Lockheed Martin (NYSE: LMT) has entered into a definitive agreement to acquire Sikorsky Aircraft, a world leader in military and commercial rotary-wing aircraft, for $9.0 billion. The price is reduced to approximately $7.1 billion, after taking into account tax benefits resulting from the transaction. Lockheed Martin and UTC have agreed to make a joint election under Section 338(h)(10) of the Internal Revenue Code, which treats the transaction as an asset purchase for tax purposes. The election generates a tax benefit with an estimated present value of $1.9 billion for Lockheed Martin and its shareholders.

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Some industry observers raised concerns that by acquiring the biggest American helicopter manufacturer, Lockheed, already the world’s largest defense contractor and a principal integrator of helicopter systems, could conflict with antitrust strictures against too much vertical and horizontal integration.

The acquisition is subject to customary conditions, including securing regulatory approvals, and it is expected to close in late fourth quarter 2015 or early first quarter 2016.

It will be Lockheed’s biggest acquisition since 1996 when it bought Loral Corporation for $9.1 billion, and the payment will be entirely by cash.

Drivers of the Deal

“Sikorsky is a natural fit for Lockheed Martin and complements our broad portfolio of world-class aerospace and defense products and technologies,” said Marillyn Hewson, Lockheed Martin chairman, president, and CEO. “I am confident this acquisition will help us extend our core business into the growing areas of helicopter production and sustainment.”

On a call with investors last week, Gregory Hayes, CEO of Sikorsky parent company UTC, said valuations put Sikorsky’s worth at $5 billion, and he supposed he could sell it for $6 billion. Even with $1.9 billion in tax benefit, Lockheed is inclined to pay $7.1 billion to the helicopter producer.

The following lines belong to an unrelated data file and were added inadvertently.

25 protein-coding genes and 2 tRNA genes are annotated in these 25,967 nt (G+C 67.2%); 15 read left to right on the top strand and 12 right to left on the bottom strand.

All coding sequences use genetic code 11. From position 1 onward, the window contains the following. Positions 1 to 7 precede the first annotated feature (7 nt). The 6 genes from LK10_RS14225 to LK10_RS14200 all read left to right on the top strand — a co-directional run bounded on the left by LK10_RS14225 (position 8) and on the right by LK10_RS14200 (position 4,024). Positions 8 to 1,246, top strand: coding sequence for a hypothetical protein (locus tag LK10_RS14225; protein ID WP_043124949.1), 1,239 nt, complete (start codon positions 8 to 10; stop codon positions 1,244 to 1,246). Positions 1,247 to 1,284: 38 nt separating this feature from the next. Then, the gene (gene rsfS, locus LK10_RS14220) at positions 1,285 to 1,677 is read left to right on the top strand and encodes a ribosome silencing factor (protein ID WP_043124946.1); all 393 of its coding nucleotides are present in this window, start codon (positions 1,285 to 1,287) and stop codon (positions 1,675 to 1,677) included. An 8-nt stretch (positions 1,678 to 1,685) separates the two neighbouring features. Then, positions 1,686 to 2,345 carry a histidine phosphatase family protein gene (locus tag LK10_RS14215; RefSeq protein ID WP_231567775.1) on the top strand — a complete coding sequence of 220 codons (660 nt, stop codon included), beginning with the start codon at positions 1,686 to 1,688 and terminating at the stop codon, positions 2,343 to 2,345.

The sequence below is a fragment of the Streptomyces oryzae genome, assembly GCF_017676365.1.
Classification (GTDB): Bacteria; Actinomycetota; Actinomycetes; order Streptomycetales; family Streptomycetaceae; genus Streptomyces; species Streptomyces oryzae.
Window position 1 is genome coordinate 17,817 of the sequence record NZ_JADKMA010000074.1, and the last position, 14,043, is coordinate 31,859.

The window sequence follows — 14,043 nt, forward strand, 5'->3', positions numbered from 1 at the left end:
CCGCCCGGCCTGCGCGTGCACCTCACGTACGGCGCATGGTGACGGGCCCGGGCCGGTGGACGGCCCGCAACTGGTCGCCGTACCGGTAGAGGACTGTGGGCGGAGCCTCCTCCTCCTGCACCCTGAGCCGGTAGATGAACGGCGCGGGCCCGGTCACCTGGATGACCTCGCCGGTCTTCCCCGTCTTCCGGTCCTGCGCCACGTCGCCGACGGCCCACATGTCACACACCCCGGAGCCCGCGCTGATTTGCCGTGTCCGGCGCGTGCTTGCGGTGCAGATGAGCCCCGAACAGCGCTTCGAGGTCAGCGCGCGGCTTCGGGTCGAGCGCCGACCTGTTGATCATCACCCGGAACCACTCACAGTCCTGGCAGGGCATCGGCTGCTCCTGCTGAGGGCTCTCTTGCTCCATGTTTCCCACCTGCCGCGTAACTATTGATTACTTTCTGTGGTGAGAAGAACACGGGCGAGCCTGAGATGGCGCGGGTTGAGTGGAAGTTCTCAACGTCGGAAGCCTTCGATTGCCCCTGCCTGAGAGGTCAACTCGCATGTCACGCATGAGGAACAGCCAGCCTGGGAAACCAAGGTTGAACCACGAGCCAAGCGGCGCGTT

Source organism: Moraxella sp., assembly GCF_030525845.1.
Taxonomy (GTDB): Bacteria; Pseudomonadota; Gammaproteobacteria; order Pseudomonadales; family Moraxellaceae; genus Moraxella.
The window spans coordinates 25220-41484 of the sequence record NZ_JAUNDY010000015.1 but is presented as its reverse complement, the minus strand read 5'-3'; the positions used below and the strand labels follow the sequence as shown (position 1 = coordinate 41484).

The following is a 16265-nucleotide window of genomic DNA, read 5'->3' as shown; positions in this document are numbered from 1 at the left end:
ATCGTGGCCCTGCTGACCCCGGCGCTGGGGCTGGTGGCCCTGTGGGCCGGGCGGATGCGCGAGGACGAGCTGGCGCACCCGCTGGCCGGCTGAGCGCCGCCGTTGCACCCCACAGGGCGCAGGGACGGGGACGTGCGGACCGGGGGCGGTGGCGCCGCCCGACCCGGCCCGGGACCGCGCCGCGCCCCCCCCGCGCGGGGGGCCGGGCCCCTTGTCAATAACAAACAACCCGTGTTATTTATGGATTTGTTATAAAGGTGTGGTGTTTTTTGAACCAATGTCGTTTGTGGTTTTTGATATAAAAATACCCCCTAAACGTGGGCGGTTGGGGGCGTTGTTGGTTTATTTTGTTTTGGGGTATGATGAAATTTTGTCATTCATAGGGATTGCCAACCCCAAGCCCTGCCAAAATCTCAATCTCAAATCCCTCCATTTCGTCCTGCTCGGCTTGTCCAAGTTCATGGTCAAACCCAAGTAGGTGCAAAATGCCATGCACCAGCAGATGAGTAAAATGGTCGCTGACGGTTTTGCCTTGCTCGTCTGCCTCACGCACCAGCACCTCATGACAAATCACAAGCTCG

This does not necessarily imply Lockheed is overpaying. The company acknowledges additional revenue that can obtain from some specifics synergies by leveraging different systems on their platforms, or logistics or services work on their platforms, and that would increase the revenue effect of controlling Sikorsky.

Separately, Lockheed Martin will handle a strategic review of alternatives for its government IT and technical services businesses, primarily in the Information Systems & Global Solutions business segment and a portion of the Missiles and Fire Control business segment. The programs to be reconsidered represent roughly $6 billion in estimated 2015 annual sales and more than 17,000 employees.

The IS&GS programs that are not included in the strategic review are principally concentrated on defense and intelligence customers and will be realigned into the Corporation’s other four business divisions following conclusion of the review.

Credit Suisse is serving Lockheed as financial advisor while JP Morgan is following United Technologies.


The outlook for M&A in the A&D sector looks to improve on optimism regarding commercial aerospace, as well as more aggressive portfolio management activity by defence contractors. High valuations and an uncertain budget outlook have prompted companies to reconsider their long-term growth potential and actively manage their business portfolios. This has led to a high rate of divestitures among defence companies and strategic acquisitions in high-growth, specialty areas with diversified revenue sources.

Bank Position Market Share Value of Deals Value per Deal Number of Deals
JP Morgan 1 56 % $14b $4.7b 3
Credit Suisse 2 36 % $9b $9b 1
Morgan Stanley 3 19 % $4.7b $4.7b 1
CITIC Securities Co Ltd 4 3 % $0.9b $0.9b 1
Moelis & Co 5 3 % $0.76b $0.15b 5
Citi 6 2 % $0.7b $0.36b 2
Lazard Ltd 7 2 % $0.5b $0.5b 1
PNC Financial Services Group Inc 8 2 % $0.49b $0.49b 1
Societe Generale 9 1 % $0.2b $0.1b 2
Catalyst Corporate Finance Ltd 10 1 % $0.2b $0.2b 1

To contact the authors:

Davide Magni  

Giuseppe Scavolo

Andrea Stragiotti